The Volokh Conspiracy
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Unusual Cross-Ideological Agreement in Tyler v. Hennepin County
Takings cases often divide opinion along left-right ideological lines. The home equity theft case argued before the Supreme Court today is a rare exception.
This morning, the Supreme Court heard oral arguments in Tyler v. Hennepin County, an important Takings Clause case involving the practice of "home equity theft," under which local governments can seize the entire value of a property in order to pay off a much smaller delinquent property tax debt. Geraldine Tyler, the plaintiff in the case, is a 94-year-old widow whose home, valued at $40,000, was seized by the County government after she was unable to pay off $15,000 in property taxes, penalties, interest, and fees. The County then proceeded to keep the entire $40,000 for itself, as Minnesota state law allows it to do. Tyler contends this violates the Takings Clause of the Fifth Amendment, which requires the government to pay "just compensation" anytime it takes private property. I went over the issues in the case here.
Takings Clause cases often divide opinion along predictable left-right ideological lines. Strikingly, however, this case features a broad cross-ideological coalition supporting the property owner. Ilya Shapiro of the Manhattan Institute (reminder: he is a different person from me), has a helpful summary of the wide range of groups filing amicus briefs supporting Tyler:
Progressive groups such as the Constitutional Accountability Center are aligned with conservative groups such as the Claremont Institute's Center for Constitutional Jurisprudence. The American Civil Liberties Union is on a brief with the Cato Institute. The National Taxpayers Union Foundation, AARP, Chamber of Commerce, National Association of Home Builders, National Association of Realtors, National Consumer Law Center, and Public Citizen have all weighed in to help Tyler, as have disability advocates and four of Minnesota's congressional representatives. Hennepin County, meanwhile, is supported mainly by state and municipal governments and related associations.
My organization, the Manhattan Institute, joined the Buckeye Institute, the National Federation of Independent Business, and three other groups on a brief supporting Tyler.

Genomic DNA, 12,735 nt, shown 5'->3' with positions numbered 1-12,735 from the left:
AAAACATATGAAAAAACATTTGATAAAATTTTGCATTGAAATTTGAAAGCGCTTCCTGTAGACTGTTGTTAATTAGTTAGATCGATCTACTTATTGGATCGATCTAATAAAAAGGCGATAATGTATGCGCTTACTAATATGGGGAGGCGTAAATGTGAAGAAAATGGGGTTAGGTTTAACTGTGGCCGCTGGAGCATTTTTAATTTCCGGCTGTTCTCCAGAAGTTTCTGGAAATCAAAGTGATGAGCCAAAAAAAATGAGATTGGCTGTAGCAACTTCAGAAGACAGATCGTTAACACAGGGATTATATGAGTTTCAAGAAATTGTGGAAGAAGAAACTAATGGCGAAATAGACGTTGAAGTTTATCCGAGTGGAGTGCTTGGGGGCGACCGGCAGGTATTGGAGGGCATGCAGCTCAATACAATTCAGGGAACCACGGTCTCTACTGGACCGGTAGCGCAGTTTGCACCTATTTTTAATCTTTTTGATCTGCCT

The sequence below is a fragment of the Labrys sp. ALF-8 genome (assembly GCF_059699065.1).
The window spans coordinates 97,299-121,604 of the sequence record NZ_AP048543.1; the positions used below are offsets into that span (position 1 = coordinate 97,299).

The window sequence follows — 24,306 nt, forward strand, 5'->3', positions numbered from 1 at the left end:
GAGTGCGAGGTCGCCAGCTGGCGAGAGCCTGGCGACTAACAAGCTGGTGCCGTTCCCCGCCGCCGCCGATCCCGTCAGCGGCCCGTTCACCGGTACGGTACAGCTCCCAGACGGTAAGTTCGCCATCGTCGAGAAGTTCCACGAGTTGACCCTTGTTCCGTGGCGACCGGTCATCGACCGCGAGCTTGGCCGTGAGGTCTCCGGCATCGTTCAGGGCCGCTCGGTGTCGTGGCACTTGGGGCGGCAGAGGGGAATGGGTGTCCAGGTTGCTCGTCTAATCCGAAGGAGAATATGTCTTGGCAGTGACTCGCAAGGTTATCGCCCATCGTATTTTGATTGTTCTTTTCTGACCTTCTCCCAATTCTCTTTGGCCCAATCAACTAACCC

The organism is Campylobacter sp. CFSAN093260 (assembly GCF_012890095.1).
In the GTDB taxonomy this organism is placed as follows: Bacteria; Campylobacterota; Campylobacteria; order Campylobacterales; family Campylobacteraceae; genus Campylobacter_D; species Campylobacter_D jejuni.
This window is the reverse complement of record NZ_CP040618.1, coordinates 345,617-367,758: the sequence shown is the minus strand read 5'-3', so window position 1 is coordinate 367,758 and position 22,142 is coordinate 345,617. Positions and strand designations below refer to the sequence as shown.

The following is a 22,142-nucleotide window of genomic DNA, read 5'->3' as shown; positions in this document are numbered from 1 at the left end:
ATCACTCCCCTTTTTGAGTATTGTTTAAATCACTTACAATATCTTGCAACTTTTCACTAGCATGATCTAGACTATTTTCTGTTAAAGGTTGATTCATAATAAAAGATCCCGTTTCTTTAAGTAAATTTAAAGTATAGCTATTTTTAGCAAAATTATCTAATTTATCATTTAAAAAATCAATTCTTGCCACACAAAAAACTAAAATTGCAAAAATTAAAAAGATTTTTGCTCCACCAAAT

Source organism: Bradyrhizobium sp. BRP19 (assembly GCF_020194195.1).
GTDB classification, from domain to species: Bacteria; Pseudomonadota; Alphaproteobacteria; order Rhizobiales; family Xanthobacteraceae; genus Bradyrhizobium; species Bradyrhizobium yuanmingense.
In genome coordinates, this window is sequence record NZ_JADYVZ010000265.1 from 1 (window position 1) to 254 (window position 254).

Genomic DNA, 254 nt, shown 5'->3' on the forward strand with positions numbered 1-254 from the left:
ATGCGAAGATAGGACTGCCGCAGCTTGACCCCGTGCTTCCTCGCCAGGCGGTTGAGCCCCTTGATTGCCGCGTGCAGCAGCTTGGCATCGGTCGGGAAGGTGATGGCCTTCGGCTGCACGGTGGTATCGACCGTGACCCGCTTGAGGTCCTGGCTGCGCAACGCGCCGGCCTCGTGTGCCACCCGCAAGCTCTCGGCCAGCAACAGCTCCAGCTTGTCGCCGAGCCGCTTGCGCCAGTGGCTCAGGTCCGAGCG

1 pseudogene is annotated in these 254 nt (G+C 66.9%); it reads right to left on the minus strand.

I rarely agree with either the AARP or the right-wing Claremont Institute on much of anything. But in this case, I find myself in the highly unusual position of agreeing with both of them simultaneously. The AARP brief, in particular, is absolutely right to point out that elderly homeowners of modest means are particularly vulnerable to home equity theft, especially those who also suffer from declining health and mental capacity.
Much of the political left has a long history of hostility to judicial protection of property rights. But this issue is clearly an exception. For their part, many conservatives have turned against property rights on a variety of issues, in recent years. But not here.
What accounts for the unusual left-right agreement here? I think progressive groups are willing to back Tyler because home equity theft disproportionately harms the poor, elderly, and minorities, and because curbing it is unlikely to impede various types of land-use regulation that the left favors (except in so far as the latter can be facilitated by allowing government to redefine private property rights out of existence, as the lower court ruling allowed Minnesota to do here).
Many conservatives are willing to set aside their traditional support for property rights when they stand in the way of right-wing culture war causes, such as combating vaccine mandates, preventing private property owners from barring guns from their land, and others. But no such culture war issue is at stake here.
As Shapiro notes, almost all the amicus briefs supporting the government in Tyler were filed by local government and tax collection interests, who have an obvious narrowly self-interested stake in the issue.
It's worth noting that only three states joined an amicus brief supporting Hennepin County, one of which is the state of Minnesota, where the county is located. There are twelve states with laws authorizing home equity theft, plus the District of Columbia. The other nine were apparently unwilling to weigh in to support their own laws. Interestingly, a much larger group of states—eight in all—filed an amicus brief supporting the property owner. It's unusual to see state governments taking the side of property owners in takings cases, as that limits the states' own powers.
I should emphasize that the lopsided division of amicus briefs doesn't by itself prove that Tyler deserves to win. An unpopular minority view can sometimes be right on the merits. In this case, however, the Takings Clause argument for the property owner is very strong, and a decision the other way would set a dangerous precedent.
I will post an analysis of the oral argument later today. But my tentative initial view is that most of the justices seem likely to side with Tyler.
NOTE: Geraldine Tyler is represented by the Pacific Legal Foundation, which is also my wife's employer. She, however, is not one of the attorneys working on the case.